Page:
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Credit for Red Sox's rise starts with rotation

Credit for Red Sox's rise starts with rotation

Credit for Red Sox's rise starts with rotation

BOSTON -- The chemistry marked by a room full of beards is all well and good. The offense's ability to grind opposing pitchers into submission has been well chronicled, as it should be. The closer has been one of the best in team history for a single season, and Koji Uehara's American League Championship Series Most Valuable Player trophy was an exclamation point on that storyline.

But the biggest reason the Red Sox have gone from cellar dwellers to the World Series has been underplayed.

The resurgence, quite simply, has started with the starting pitchers, both individually and collectively.

When the Red Sox went from perennial contender to disappointment with the September collapse of 2011, fried chicken and beer consumed in the clubhouse probably was far less responsible than the striking demise of the starting rotation.

And when Boston suffered that abomination of a 2012 season, the starters were in a season-long funk.

So it's only fitting that the rotation's resurgence has mirrored that of the American League champions.

"They set the tone," said catcher Jarrod Saltalamacchia. "Starting pitchers set the tone of how that game is going to go. They really kind of lift up the defense and the offense just by their pace. If they're at a quick pace and keep the ball moving, our defense doesn't get tired, they don't make errors, they're always on the go and it gets our offense up to bat quicker."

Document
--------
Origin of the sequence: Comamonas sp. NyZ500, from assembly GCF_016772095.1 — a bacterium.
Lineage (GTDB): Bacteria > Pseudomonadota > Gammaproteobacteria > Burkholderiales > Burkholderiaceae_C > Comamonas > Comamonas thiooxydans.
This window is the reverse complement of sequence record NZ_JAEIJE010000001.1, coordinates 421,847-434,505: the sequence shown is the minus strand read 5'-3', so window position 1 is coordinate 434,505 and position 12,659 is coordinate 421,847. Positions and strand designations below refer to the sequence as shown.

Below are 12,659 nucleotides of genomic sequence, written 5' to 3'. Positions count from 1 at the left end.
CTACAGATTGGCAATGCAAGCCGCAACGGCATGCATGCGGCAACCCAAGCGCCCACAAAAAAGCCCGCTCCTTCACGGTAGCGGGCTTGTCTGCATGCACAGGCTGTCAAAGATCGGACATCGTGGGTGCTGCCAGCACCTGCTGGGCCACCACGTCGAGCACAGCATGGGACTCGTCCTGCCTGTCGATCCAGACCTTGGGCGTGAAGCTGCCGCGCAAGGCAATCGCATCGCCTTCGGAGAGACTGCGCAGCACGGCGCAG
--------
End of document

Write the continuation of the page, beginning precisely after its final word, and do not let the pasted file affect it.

Perhaps nobody has better perspective on the ups and downs of this unit than Saltalamacchia, who was the primary catcher during the bad times of '11-'12, and the savored rebound this year.

"They're the tone-setters and what they've done this year, we couldn't have done it without them," Saltalamacchia.

Maybe they couldn't have done it without the hiring of manager John Farrell either. Is it a coincidence that Boston's starting staff started landing on hard times the same season Farrell left his post as the Red Sox's pitching coach to become the manager of the Blue Jays?

Interestingly though, staff ace Jon Lester thinks the best thing Farrell has done since his return to the organization is to let the pitching coach do his job.